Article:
Yahoo Sued for Spurning Microsoft
Some Yahoo shareholders are suing their board over their handling of the Microsoft takeover bid.
According to the lawsuit, Yahoo’s board is pursuing “value-destructive” third-party deals in an effort to fight off Redmond, Wash.-based Microsoft, which on Feb. 1 announced a takeover bid of $31 per share in cash and stock, a 62 percent premium over Yahoo’s previous day’s closing price.
After rebuffing Microsoft, Yahoo reportedly began discussing a possible Internet partnership with media conglomerate News Corp., which owns the popular MySpace Web site, and exploring an advertising partnership with Google, its biggest rival. The company also adopted new severance packages that would protect employees in the event of a Microsoft takeover, a move the lawsuit labels as a blatant effort to drive up the cost of an acquisition.
“Yahoo’s directors cannot ‘just say no’ indefinitely to legitimate acquisition offers,” the lawsuit reads. “Likewise, Yahoo’s directors cannot pursue transactions that do not require shareholder approval for the primary purpose of making Yahoo unattractive to Microsoft.”
You wouldn’t think. On the other hand, it has turned out well for Yahoo shareholders, since the share value skyrocketed to something very close to Microsoft’s offer. And if the board can leverage a sweeter deal from Microsoft, shareholders would presumably benefit. Building in lucrative golden parachutes for themselves, however, is hard to defend.
But there’s of-the-cuff reaction and then there’s the law. Stephen Bainbridge knows a little something about that and declares the suit “absurdly premature.”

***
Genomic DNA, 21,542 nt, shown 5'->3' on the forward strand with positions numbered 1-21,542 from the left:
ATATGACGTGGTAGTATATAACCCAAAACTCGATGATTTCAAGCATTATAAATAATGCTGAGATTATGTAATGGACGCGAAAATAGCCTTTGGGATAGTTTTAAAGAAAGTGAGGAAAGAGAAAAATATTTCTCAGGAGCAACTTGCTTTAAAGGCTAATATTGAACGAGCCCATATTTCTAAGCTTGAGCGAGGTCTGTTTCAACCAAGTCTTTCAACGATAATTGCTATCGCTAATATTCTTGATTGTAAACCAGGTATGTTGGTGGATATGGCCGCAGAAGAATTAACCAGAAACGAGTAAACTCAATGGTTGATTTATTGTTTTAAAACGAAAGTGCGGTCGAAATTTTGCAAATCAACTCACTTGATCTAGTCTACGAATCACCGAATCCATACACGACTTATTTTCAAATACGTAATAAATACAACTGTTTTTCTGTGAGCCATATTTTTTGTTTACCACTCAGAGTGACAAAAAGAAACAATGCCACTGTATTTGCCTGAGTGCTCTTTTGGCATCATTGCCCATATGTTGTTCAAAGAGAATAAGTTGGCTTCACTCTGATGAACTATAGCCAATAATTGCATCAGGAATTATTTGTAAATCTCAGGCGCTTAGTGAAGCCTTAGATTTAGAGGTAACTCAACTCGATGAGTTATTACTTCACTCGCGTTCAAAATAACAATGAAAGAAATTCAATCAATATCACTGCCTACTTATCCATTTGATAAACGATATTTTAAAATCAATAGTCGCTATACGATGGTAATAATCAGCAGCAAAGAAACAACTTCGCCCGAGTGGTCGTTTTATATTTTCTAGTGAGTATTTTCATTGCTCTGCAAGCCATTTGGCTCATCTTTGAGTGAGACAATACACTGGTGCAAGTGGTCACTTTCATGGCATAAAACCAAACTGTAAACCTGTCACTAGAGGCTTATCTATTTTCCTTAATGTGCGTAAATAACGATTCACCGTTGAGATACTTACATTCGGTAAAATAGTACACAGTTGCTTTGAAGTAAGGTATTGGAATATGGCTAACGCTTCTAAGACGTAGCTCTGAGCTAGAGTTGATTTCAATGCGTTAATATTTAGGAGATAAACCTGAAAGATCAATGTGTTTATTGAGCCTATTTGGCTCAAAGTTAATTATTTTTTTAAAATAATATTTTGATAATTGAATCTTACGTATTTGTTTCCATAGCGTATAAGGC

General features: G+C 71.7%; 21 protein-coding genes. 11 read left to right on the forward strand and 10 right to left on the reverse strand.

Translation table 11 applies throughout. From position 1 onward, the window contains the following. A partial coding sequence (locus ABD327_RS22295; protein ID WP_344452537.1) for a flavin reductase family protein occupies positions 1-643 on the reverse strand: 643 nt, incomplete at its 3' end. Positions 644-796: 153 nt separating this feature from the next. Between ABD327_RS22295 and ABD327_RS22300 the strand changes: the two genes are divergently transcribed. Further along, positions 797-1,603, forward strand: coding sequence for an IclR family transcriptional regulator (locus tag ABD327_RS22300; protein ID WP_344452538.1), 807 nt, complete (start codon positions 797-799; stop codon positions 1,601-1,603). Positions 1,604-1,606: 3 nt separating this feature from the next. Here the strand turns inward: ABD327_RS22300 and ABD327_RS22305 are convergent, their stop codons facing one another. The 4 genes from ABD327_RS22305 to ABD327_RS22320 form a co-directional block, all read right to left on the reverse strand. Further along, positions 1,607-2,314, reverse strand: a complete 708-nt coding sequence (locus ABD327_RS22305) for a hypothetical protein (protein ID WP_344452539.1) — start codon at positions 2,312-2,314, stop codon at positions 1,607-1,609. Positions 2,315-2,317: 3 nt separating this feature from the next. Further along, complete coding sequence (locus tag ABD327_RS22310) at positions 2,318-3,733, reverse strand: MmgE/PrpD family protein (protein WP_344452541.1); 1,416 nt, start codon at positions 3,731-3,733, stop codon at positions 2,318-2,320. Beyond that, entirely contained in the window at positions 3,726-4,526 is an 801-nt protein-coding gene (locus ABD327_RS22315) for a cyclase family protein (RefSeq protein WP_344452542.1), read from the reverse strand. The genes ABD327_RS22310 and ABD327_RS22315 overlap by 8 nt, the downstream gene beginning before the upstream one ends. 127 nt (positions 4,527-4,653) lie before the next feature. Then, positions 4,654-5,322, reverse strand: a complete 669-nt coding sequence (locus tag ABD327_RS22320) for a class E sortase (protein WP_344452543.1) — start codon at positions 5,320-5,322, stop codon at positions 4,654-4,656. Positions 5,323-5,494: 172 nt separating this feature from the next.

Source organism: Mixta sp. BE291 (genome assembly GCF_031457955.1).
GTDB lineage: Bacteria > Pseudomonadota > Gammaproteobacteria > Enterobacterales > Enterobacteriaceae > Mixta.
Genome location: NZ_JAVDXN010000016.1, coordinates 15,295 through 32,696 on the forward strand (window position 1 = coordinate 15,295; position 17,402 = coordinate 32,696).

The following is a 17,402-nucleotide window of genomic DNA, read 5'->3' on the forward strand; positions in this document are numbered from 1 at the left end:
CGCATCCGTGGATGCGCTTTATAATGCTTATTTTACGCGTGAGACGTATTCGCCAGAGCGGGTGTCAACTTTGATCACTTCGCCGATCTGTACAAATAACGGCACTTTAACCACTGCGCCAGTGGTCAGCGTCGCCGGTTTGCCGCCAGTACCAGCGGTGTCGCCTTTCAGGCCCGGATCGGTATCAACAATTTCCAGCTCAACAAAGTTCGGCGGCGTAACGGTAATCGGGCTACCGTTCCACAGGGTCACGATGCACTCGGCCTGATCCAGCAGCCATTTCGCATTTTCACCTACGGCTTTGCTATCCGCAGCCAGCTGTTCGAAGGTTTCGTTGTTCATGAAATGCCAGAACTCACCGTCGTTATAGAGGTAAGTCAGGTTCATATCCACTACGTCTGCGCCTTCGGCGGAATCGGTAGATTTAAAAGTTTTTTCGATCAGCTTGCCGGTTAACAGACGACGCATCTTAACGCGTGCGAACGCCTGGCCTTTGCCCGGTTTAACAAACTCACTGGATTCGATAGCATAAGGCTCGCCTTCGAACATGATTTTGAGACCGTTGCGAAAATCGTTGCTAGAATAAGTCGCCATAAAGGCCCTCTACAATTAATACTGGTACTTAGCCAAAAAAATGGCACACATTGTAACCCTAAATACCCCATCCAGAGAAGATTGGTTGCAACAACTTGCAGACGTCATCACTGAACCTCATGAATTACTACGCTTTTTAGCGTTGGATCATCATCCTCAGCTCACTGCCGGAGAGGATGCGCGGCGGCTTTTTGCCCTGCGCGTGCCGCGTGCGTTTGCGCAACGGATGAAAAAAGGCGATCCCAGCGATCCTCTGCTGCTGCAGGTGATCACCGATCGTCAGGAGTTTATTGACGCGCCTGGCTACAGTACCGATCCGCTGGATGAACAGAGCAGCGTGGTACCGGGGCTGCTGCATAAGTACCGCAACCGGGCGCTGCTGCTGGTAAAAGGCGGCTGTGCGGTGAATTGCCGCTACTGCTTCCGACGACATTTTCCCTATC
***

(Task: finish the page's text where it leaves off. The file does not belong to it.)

Modern corporation statutes give primary responsibility for negotiating a merger agreement to the target’s board of directors. The target’s board possesses broad authority to determine whether to merge the firm and to select a merger partner. The initial decision to enter into a negotiated merger transaction is thus reserved to the board’s collective business judgment, shareholders having no statutory power to initiate merger negotiations. The board also has sole power to negotiate the terms on which the merger will take place and to arrive at a definitive merger agreement embodying its decisions as to these matters.
The board knows much more than its shareholders about the company’s business goals and opportunities. The board also knows more about the extent to which a proposed merger would promote accomplishment of those goals.
Yahoo’s board thus has a perfect legal right to reject Microsoft’s offer, provided the board made an informed decision in doing so.
Presumably, the shareholders could fire the board, though.